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Town of Babylon, Respondent v. Peter A. Pekich

SUPREME COURT OF THE STATE OF NEW YORK APPELLATE TERM: 9th and 10th JUDICIAL DISTRICTS


August 16, 2011

TOWN OF BABYLON, RESPONDENT,
v.
PETER A. PEKICH, APPELLANT.

Town of Babylon v Pekich

Appellate Term, Second Department

Published by New York State Law Reporting Bureau pursuant to Judiciary Law § 431.

This opinion is uncorrected and will not be published in the printed Official Reports.

Decided on August 16, 2011

PRESENT: NICOLAI, P.J., TANENBAUM and LaCAVA, JJ

Appeals, in 10 separate actions, from orders of the District Court of Suffolk County, Second District (Joseph A. Santorelli, J.), entered October 19, 2009

(Appeal Nos. 2010-113 S C, 2010-114 S C, 2010-506 S C, 2010-508 S C, 2010-510 S C, and 2010-513 S C) and December 7, 2009 (Appeal Nos. 2010-518 S C, 2010-522 S C, 2010-524 S C, and 2010-525 S C). The orders, in each of the 10 actions, denied defendant's motion for a protective order vacating a notice of inspection served by plaintiff and directed defendant to permit inspection.

ORDERED that, on the court's own motion, the appeals are consolidated for purposes of disposition; and it is further,

ORDERED that the orders are reversed, without costs, defendant's motion in each action for a protective order vacating the notice of inspection is granted, the provisions directing defendant to permit inspection are stricken, and the matters are remitted to the District Court for further proceedings in accordance with the decision herein.

In these 10 actions, plaintiff seeks restraining orders, costs and civil penalties for defendant's alleged violations of the Babylon Town Code at six different properties which he owned. In each of the 10 cases, plaintiff filed a notice for inspection, pursuant to CPLR 3120 (1) (ii), seeking to inspect "all buildings, structures, accessory structures, basements, attics, property and stock in trade, including fuel tanks, fuel pumps, storage areas and office areas" located at each of the properties.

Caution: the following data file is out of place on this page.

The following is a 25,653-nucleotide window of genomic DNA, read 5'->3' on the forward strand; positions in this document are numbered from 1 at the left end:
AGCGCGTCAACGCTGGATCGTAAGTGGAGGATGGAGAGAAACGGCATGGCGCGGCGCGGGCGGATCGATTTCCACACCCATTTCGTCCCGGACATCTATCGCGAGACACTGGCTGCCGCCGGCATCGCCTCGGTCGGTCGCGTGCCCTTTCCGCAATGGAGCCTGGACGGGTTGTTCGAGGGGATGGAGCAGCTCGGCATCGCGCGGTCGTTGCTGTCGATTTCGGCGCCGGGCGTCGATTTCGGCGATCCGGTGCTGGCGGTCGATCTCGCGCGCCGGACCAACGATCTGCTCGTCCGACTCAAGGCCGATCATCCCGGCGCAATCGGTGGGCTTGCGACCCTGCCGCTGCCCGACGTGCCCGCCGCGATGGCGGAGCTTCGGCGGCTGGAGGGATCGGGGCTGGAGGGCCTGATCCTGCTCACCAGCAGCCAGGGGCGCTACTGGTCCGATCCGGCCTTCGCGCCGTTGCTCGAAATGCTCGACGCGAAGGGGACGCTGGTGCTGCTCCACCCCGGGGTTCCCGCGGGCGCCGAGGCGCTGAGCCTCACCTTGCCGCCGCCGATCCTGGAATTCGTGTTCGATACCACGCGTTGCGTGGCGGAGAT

Defendant moved in each action for the issuance of a protective order, pursuant to CPLR 3103, vacating the respective notice of inspection of property served by plaintiff on the ground that, under the Fourth Amendment, no agent of the government may enter onto his property absent a judicial warrant or his consent. Plaintiff opposed the motions, disputing the applicability of the Fourth Amendment to a civil proceeding, such as involved herein, and arguing that it was well settled that where a litigation involves the subject matter of a premises, inspection pursuant to CPLR 3120 (1) (ii) is appropriate. In orders entered October 19, 2009 and December 7, 2009, the District Court denied defendant's 10 motions for protective orders vacating the notices of inspection and directed defendant to permit inspection.

In accordance with our recent decision in Town of Babylon v Gatti (31 Misc 3d 148[A], 2011 NY Slip Op 50983[U] [App Term, 9th & 10th Jud Dists, decided May 24, 2011]), we find that the Fourth Amendment applies to this quasi-criminal action to enforce provisions of a municipal code and recover penalties (see Marcus v Village of Mamaroneck, 283 NY 325 [1940]; Village of Southampton v Platt, 55 AD2d 603 [1976], mod on other grounds 43 NY2d 848 [1978]; cf. Village of Muttontown v Port Washington Holding Corp., 74 AD3d 793 [2010]), as it would were plaintiff seeking to conduct an administrative inspection or criminal investigation (see Camara v Municipal Court of City and County of San Francisco, 387 US 523, 533-534 [1967]; Sokolov v Village of Freeport, 52 NY2d 341, 348 [1981]; Matter of Yee v Town of Orangetown, 76 AD3d 104, 111 [2010]).

On appeal, plaintiff, for the first time, challenges defendant's standing to assert the Fourth Amendment claims. As the record does not conclusively establish that defendant lacks standing, and defendant could have countered plaintiff's objection had it been raised in the District Court, this contention will not be considered (see Sega v State of New York, 60 NY2d 183, 190 n 2 [1983]). Here, defendant implicitly asserted his standing based on his ownership of the properties, and since plaintiff made no argument other than the Fourth Amendment's general inapplicability to the instant civil actions, there was no reason for defendant to adduce further evidence in support of his standing (see People v Hunter, 17 NY3d 725 [decided June 2, 2011]).

Accordingly, the orders are reversed, each of defendant's 10 motions seeking a protective order is granted, the provisions directing defendant to permit inspection are stricken, and the matters are remitted to the District Court for all further proceedings.

Nicolai, P.J., Tanenbaum and LaCava, JJ., concur.

Decision Date: August 16, 2011

20110816

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